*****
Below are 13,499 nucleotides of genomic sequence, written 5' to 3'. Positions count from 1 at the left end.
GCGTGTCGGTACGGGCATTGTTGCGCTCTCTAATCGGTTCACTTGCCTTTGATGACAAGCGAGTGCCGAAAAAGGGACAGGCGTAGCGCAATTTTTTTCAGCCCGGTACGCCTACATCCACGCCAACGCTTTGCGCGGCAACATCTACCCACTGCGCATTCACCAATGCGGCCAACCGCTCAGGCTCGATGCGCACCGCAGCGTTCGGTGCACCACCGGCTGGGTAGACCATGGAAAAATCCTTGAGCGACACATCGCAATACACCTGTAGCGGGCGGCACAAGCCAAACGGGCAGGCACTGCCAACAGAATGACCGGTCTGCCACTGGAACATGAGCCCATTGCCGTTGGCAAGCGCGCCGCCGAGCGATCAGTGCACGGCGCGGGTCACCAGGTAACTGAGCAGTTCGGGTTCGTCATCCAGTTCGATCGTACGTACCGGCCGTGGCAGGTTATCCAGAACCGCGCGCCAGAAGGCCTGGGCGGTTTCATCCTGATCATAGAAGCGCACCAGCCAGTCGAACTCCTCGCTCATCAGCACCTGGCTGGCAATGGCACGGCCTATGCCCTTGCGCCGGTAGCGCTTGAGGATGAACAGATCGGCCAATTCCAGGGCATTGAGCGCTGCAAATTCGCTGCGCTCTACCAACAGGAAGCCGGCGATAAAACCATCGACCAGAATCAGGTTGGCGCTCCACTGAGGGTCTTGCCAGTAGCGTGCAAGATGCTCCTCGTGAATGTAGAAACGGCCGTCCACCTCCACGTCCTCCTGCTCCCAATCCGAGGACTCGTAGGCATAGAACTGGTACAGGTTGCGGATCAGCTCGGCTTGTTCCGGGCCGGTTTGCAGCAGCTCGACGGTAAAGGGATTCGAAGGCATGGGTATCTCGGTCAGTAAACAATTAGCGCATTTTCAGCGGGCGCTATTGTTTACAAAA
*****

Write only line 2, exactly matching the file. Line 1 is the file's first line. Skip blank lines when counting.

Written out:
GCGTGTCGGTACGGGCATTGTTGCGCTCTCTAATCGGTTCACTTGCCTTTGATGACAAGCGAGTGCCGAAAAAGGGACAGGCGTAGCGCAATTTTTTTCAGCCCGGTACGCCTACATCCACGCCAACGCTTTGCGCGGCAACATCTACCCACTGCGCATTCACCAATGCGGCCAACCGCTCAGGCTCGATGCGCACCGCAGCGTTCGGTGCACCACCGGCTGGGTAGACCATGGAAAAATCCTTGAGCGACACATCGCAATACACCTGTAGCGGGCGGCACAAGCCAAACGGGCAGGCACTGCCAACAGAATGACCGGTCTGCCACTGGAACATGAGCCCATTGCCGTTGGCAAGCGCGCCGCCGAGCGATCAGTGCACGGCGCGGGTCACCAGGTAACTGAGCAGTTCGGGTTCGTCATCCAGTTCGATCGTACGTACCGGCCGTGGCAGGTTATCCAGAACCGCGCGCCAGAAGGCCTGGGCGGTTTCATCCTGATCATAGAAGCGCACCAGCCAGTCGAACTCCTCGCTCATCAGCACCTGGCTGGCAATGGCACGGCCTATGCCCTTGCGCCGGTAGCGCTTGAGGATGAACAGATCGGCCAATTCCAGGGCATTGAGCGCTGCAAATTCGCTGCGCTCTACCAACAGGAAGCCGGCGATAAAACCATCGACCAGAATCAGGTTGGCGCTCCACTGAGGGTCTTGCCAGTAGCGTGCAAGATGCTCCTCGTGAATGTAGAAACGGCCGTCCACCTCCACGTCCTCCTGCTCCCAATCCGAGGACTCGTAGGCATAGAACTGGTACAGGTTGCGGATCAGCTCGGCTTGTTCCGGGCCGGTTTGCAGCAGCTCGACGGTAAAGGGATTCGAAGGCATGGGTATCTCGGTCAGTAAACAATTAGCGCATTTTCAGCGGGCGCTATTGTTTACAAAA